Military action is an option for dealing with N. Korea, Tillerson says

Secretary of State Rex Tillerson, center, poses with Gen. Vincent Brooks, right, U.S. Forces Korea commander, and South Korean Gen. Leem Ho Young at the Joint Security Area of the Demilitarized Zone, Friday, March 17, 2017.


By KIM GAMEL | STARS AND STRIPES Published: March 17, 2017

SEOUL, South Korea – U.S. Secretary of State Rex Tillerson said military action is one of several options on the table for dealing with North Korea but Washington hopes to avoid that.

Tillerson suggested the United States will adopt a tougher approach, saying the Obama administration’s efforts had failed to stop Pyongyang from pursuing a nuclear weapons program.

“Let me be very clear, the policy of strategic patience has ended. We’re exploring a new range of diplomatic security and economic measures,” he said during a joint news conference after visiting the heavily militarized border that divides the peninsula. “All options are on the table.”

He offered few details, but said military action had not been ruled out.

“Certainly we do not want … for things to get to military conflict,” he said. But he added that “if they elevate the threat of their weapons program to a level that we believe requires action, then that option’s on the table.”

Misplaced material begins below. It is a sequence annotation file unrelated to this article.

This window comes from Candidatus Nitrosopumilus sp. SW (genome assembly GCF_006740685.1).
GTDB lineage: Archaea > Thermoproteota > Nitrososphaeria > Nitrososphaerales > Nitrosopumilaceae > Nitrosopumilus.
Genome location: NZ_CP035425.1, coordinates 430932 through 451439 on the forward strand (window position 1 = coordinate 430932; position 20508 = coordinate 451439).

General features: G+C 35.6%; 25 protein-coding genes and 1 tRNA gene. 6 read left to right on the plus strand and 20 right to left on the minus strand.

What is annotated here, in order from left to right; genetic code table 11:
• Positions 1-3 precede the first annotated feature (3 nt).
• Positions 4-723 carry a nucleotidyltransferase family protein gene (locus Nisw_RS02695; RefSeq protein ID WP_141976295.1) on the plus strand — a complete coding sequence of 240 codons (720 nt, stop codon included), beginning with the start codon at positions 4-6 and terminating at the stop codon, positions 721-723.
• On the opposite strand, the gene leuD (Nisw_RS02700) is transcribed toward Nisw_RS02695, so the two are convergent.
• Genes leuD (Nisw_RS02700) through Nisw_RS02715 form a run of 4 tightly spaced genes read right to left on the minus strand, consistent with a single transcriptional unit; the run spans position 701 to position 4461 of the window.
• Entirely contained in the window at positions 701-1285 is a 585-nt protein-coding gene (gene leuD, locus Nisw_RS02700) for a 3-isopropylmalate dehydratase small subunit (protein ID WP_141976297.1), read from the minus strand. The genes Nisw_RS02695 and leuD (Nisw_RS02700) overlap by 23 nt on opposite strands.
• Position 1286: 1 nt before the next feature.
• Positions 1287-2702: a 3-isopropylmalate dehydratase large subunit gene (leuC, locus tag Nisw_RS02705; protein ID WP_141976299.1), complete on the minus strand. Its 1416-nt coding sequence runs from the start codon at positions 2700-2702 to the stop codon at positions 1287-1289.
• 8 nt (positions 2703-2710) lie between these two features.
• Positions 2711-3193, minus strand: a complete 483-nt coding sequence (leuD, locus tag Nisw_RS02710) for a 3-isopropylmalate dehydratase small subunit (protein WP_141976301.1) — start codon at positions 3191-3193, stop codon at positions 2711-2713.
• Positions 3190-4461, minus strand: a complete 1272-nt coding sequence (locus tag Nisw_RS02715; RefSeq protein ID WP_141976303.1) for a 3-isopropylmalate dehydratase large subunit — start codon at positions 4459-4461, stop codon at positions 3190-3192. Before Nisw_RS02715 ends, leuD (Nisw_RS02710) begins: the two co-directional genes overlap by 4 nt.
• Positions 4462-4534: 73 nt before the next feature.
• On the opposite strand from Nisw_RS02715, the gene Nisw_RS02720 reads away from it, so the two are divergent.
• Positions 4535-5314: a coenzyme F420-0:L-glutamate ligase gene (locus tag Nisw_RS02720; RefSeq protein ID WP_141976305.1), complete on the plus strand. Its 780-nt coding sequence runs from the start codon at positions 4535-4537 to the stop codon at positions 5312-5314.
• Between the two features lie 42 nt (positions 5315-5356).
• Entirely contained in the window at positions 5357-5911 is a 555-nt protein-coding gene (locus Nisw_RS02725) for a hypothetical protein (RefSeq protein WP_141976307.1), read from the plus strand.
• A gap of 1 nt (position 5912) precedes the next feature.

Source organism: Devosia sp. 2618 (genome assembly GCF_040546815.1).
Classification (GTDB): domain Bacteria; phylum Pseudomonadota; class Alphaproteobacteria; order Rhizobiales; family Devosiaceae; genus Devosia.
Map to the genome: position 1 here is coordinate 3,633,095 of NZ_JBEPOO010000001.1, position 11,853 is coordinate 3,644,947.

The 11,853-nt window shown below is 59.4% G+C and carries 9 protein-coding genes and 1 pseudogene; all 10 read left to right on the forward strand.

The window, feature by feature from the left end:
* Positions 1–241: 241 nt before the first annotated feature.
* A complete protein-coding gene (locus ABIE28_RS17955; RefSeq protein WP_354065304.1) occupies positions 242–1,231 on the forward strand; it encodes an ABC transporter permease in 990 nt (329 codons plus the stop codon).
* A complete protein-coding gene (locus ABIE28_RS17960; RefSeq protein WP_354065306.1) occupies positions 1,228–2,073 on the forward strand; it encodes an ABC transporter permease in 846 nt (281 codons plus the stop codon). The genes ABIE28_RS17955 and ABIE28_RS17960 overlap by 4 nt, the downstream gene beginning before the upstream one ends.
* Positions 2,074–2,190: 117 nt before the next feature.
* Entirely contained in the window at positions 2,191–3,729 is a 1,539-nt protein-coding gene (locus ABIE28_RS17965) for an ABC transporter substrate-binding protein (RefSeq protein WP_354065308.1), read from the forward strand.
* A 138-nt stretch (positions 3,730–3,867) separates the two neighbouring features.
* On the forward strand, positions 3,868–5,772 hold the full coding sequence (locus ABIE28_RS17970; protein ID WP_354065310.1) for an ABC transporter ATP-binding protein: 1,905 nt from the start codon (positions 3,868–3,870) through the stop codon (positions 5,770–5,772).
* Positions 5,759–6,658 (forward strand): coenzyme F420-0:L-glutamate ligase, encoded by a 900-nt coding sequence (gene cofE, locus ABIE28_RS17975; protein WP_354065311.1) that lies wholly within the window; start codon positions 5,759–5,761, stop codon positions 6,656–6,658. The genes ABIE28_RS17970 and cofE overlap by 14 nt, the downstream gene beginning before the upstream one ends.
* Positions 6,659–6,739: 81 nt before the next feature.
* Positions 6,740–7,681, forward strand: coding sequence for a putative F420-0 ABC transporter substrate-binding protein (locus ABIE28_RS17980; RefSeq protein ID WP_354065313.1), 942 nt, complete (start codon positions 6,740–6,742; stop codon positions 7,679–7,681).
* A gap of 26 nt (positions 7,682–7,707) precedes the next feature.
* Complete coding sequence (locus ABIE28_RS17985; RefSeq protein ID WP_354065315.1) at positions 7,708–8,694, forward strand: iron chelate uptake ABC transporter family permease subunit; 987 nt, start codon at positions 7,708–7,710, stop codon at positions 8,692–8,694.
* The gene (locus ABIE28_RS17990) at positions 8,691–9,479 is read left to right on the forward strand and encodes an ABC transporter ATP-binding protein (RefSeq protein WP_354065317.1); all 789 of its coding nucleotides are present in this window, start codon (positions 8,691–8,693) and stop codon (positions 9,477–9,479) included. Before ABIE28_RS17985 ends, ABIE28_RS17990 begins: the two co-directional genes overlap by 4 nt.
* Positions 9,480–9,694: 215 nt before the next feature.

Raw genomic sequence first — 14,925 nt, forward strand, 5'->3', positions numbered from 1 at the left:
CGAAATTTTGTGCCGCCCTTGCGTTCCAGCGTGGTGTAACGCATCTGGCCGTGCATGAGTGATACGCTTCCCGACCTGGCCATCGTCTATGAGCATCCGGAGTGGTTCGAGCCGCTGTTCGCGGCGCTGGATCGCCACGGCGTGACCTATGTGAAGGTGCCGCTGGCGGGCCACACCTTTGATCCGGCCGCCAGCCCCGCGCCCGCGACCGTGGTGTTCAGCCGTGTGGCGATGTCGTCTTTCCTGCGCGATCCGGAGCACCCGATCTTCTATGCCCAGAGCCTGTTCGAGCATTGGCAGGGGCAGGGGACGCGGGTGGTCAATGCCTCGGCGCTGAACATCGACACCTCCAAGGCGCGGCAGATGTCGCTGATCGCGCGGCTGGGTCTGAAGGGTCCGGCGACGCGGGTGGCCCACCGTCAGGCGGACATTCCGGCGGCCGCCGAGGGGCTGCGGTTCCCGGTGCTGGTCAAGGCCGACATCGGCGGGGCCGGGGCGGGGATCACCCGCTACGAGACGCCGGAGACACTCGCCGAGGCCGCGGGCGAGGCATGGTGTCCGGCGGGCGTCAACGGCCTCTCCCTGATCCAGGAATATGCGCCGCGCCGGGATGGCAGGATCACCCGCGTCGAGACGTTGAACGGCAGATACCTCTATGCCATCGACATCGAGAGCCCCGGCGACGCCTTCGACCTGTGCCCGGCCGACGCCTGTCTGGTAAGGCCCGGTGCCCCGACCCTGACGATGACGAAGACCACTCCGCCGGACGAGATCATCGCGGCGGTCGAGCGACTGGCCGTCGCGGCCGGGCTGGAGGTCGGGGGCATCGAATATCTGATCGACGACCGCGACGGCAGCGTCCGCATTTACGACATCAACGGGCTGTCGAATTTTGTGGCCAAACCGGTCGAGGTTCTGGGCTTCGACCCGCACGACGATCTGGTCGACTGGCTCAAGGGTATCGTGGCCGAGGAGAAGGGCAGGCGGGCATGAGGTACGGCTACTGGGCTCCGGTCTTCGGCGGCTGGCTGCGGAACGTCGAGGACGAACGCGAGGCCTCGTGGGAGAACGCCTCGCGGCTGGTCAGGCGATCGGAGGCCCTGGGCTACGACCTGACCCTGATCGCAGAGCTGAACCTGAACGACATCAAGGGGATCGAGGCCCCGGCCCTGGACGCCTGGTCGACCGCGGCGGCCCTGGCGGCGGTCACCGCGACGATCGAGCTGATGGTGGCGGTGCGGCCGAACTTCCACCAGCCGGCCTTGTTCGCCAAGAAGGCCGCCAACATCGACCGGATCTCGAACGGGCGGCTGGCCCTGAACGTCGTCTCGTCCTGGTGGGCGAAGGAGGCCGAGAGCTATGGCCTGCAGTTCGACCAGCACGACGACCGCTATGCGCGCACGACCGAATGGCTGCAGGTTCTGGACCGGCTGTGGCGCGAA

South Korea was the second stop on Tillerson’s debut trip to Asia as secretary of state. He arrived earlier Friday from Japan and planned to travel to China on Saturday.

While Tillerson declared the Obama-era policy known as “strategic patience” dead, many of his comments reflected similar tenets. He said there would be no talks until North Korea abandons its nuclear weapons program, and he called for tighter sanctions and other economic measures to cut off Pyongyang’s sources of foreign revenue.

“Conditions must change before there is any scope for talks to resume,” Tillerson said at a joint news conference before going into talks with his South Korean counterpart Yun Byung-se.

Many experts have speculated that President Donald Trump would consider unconditional talks with North Korea after Trump suggested as much during his campaign. But the administration has signaled a harder line particularly as it has been challenged by two North Korean missile tests since Trump took office on Jan. 20.

Tensions have been rising since last year when the North conducted two nuclear tests and launched two dozen missiles into the sea, demonstrating faster-than-expected progress toward its goal of developing a nuclear-tipped missile that could target the U.S. mainland.

Most recently it fired four missiles into the sea near the coast of Japan earlier this month.

Tillerson's trip comes amid high tensions as the U.S. and South Korean militaries are conducting joint war games, which the allies insist are defensive in nature but North Korea considers a rehearsal for an invasion.

Tillerson said Washington does not want a military conflict but stressed that any action threatening South Korean or U.S. forces would be met with an “appropriate response.”

The U.S. maintains about 28,500 servicemembers in South Korea, which remains technically at war with the North after the 1950-53 conflict ended in an armistice instead of a peace treaty.

Twitter: @kimgamel